Mafia II Performance Preview
Reviewed by: ccokeman
Reviewed on: August 13, 2010
Playing games, whether on a computer or console, seems to be slowly working its way toward supplanting baseball as a national pastime. It seems like new releases are coming out all the time now, with one of the latest to be announced and released as a pre production demo to prep the world for its widespread release. Mafia II is an upcoming release from 2K games that make extensive use of NVIDIA's PhysX technology and is a 3D Vision and 3D Vision Surround optimized game. NVIDIA's PhysX API supports fluid, cloth, particle, soft body, and rigid body acceleration all on the GPU, whether it is a single card or a second card dedicated strictly for the PhysX load, You play through the game of Mafia II as the character Vito Scaletta as he returns back from the war. Playing through the game reminds me of playing through any of the Vice City console games but with graphics and effects that are of a much higher caliber. Below are a set of random screenshots through this short demo so you can get a feel for what the game has to offer before any performance testing.
The only way to figure out how this game performs is to test the performance delivered by some of today's top video cards. With the suggested system for playing at the highest visual quality settings being a very high end rig, it will be interesting to see just how hard this game beats on the hardware.
Testing the performance of today's most capable video cards in this new game from 2K Games, Mafia II, will be done to see which manufacturers' video cards offer up the best performance out of the box. Since Mafia II makes use of NVIDIA's Physx Technology and supports the use of 3D Vision, 3D Surround and 3D Vision Surround, it makes sense to capture the performance of the cards capable of using these attributes when enabled. The settings in each respective control panel will be left at the default settings. For NVIDIA based cards, PhysX is enabled by default and will be tested both with and without a dedicated PhysX card, in this case a GTX 260. Drivers used for this test will be ATI's Catalyst Suite 10.7 and NVIDIA's latest 258.96 driver package.
- Processor: Intel Core I7 920
- Cooling: Cooling: Air:Noctua NH-U12P SE 1366
- Motherboard: MSI X58 Eclipse SLI
- Memory: Mushkin Redline Modules 996805 6-8-6-24 1600MHz
- Video Card(s): Sapphire HD 5870 1GB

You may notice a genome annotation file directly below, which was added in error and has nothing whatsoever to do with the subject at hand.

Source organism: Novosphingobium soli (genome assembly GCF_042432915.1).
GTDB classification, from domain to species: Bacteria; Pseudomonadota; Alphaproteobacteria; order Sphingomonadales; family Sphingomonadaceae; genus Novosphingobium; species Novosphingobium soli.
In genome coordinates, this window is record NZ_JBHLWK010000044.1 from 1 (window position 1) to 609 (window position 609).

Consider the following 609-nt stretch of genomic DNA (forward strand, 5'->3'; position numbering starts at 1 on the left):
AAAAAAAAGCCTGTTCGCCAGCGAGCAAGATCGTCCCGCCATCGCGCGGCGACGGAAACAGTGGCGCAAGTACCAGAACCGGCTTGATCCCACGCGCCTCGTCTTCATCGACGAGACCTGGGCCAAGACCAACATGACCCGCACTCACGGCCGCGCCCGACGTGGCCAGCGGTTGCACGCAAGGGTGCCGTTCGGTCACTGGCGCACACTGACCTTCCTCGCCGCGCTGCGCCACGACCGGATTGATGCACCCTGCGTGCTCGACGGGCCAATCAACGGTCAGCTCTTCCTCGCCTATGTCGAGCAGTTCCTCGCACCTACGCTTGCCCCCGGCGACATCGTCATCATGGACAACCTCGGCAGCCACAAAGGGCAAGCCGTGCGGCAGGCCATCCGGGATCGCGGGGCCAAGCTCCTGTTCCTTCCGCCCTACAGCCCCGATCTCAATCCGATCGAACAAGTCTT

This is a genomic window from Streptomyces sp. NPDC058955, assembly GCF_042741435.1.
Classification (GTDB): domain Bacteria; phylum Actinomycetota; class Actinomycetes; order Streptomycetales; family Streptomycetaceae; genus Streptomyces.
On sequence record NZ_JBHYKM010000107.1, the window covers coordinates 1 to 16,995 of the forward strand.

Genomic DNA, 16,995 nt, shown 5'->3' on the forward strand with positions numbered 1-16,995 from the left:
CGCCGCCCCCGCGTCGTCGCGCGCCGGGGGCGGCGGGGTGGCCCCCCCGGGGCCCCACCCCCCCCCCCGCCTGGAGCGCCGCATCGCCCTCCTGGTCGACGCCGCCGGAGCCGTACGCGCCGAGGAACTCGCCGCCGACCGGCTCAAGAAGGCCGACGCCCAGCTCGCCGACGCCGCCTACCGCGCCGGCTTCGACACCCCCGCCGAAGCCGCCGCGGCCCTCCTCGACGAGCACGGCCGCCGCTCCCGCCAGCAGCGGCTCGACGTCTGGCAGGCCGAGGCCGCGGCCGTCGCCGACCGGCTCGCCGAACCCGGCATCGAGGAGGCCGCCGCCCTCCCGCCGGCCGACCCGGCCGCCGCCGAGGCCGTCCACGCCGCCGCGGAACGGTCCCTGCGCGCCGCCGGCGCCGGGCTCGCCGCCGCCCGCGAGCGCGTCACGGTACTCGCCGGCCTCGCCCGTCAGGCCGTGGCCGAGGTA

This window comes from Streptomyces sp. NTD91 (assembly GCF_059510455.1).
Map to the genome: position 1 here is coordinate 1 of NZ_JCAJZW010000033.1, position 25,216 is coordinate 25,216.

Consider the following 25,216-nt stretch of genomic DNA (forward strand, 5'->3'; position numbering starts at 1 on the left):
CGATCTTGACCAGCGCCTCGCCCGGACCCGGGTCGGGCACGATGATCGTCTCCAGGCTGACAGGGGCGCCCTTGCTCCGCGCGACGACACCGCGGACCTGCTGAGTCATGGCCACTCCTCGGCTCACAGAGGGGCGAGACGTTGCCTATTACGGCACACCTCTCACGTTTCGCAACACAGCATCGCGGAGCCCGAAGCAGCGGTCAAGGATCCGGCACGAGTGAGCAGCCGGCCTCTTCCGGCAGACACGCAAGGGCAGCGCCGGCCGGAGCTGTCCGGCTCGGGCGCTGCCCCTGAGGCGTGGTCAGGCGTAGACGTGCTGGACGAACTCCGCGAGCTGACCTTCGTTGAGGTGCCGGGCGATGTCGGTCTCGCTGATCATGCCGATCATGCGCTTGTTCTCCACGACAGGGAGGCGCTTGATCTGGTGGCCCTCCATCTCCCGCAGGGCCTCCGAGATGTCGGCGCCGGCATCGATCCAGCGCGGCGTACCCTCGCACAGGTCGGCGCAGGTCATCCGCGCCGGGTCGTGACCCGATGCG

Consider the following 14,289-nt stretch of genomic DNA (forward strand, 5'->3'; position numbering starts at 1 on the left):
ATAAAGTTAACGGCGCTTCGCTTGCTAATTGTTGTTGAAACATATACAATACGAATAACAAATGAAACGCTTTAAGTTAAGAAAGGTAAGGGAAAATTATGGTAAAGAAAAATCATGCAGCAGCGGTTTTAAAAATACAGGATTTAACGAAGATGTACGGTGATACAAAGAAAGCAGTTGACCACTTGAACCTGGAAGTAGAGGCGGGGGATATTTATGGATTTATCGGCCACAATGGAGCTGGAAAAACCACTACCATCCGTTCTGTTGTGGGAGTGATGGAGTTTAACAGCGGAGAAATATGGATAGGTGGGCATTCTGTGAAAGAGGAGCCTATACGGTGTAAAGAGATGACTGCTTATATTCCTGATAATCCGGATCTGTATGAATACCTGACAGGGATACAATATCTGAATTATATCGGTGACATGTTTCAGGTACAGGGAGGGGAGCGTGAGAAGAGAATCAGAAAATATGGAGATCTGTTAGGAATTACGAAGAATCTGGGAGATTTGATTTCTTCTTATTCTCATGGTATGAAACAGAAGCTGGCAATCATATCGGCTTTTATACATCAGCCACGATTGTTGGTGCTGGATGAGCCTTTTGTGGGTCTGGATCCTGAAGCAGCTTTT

- Power Supply: Mushkin 800 watt Modular power supply
- Hard Drive: 1 x Seagate 1TB SATA
- Optical Drive: NEC DV5700
- OS: Windows 7 Professional 64-bit
- Case: Thermaltake Armor +
Non PhysX Testing:
In this section the video cards will be going heads up in an even comparison without PhysX enabled so that you get an idea where the cards fall in terms of raw performance in the game without additional enhancements.
In this section of the testing PhysX is enabled and will be tested with this optimization to see if and how hard the gaming performance is hit to get the full eye candy show. For this exercise APEX PhysX will be set to HIGH!
When you run Mafia II without PhysX enabled, the frame rates are playable with graphics hardware from a GTX 460 and HD 5850 with high settings (for the most part) up to 2560x1600. When you turn on the eye candy (APEX PhysX) to get the whole visual experience, the hardware requirements go up. The testing bares these hardware recommendations out. At that point the factory overclocked Sonic GTX 460 delivers 30 FPS at 1920x1200. The ATI cards do deliver better FPS than I had expected to see based on past CPU rendered physics performance in previous releases such as Cryostasis and Mirror's Edge. The visual effects do look more life-like when PhysX is enabled. The way the clothes move and hang on a body are a strong step forward toward a more realistic experience. Smoke and objects on the screen are affected by force fields created by explosions, you get destructible environments so you see the debris all over the place as you shoot into walls and windows. Another thing that really caught my eye was the way the smoke billowed from the rear tires of a car when spinning the tires in game. This is quite realistic. The game opens up another level of realism when playing with PhysX and 3D Vision. If you have not had the opportunity to try it out for yourself, you should. This little performance preview is not all about the technologies and the intricacies of the game but a quick test to see what kind of performance you can expect to get with some of today's hardware from both camps. At this point, if you want eye candy and performance, you go with NVIDIA. Add in a separate card for PhysX and you see an increase in frame rate performance up to 1920x1200 on a G92 or lower end GT 200 based variant. You can get an idea of how performance measures up but as a demo, things will likely change and receive small tweaks to get the most from the game.